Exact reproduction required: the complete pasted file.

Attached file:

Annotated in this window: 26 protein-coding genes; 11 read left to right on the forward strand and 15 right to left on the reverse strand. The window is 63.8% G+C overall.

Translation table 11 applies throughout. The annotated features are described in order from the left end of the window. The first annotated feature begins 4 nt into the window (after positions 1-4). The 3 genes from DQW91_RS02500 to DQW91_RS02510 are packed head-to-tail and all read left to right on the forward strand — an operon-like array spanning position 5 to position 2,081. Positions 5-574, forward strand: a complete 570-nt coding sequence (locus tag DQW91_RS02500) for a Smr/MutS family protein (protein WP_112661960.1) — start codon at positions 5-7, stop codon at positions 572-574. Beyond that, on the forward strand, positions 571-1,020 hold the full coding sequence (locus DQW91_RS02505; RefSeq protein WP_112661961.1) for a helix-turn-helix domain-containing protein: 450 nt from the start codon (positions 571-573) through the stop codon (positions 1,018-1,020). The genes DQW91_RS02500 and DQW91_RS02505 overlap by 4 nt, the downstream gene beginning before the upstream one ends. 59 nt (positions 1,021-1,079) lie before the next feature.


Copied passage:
Annotated in this window: 26 protein-coding genes; 11 read left to right on the forward strand and 15 right to left on the reverse strand. The window is 63.8% G+C overall.

Translation table 11 applies throughout. The annotated features are described in order from the left end of the window. The first annotated feature begins 4 nt into the window (after positions 1-4). The 3 genes from DQW91_RS02500 to DQW91_RS02510 are packed head-to-tail and all read left to right on the forward strand — an operon-like array spanning position 5 to position 2,081. Positions 5-574, forward strand: a complete 570-nt coding sequence (locus tag DQW91_RS02500) for a Smr/MutS family protein (protein WP_112661960.1) — start codon at positions 5-7, stop codon at positions 572-574. Beyond that, on the forward strand, positions 571-1,020 hold the full coding sequence (locus DQW91_RS02505; RefSeq protein WP_112661961.1) for a helix-turn-helix domain-containing protein: 450 nt from the start codon (positions 571-573) through the stop codon (positions 1,018-1,020). The genes DQW91_RS02500 and DQW91_RS02505 overlap by 4 nt, the downstream gene beginning before the upstream one ends. 59 nt (positions 1,021-1,079) lie before the next feature.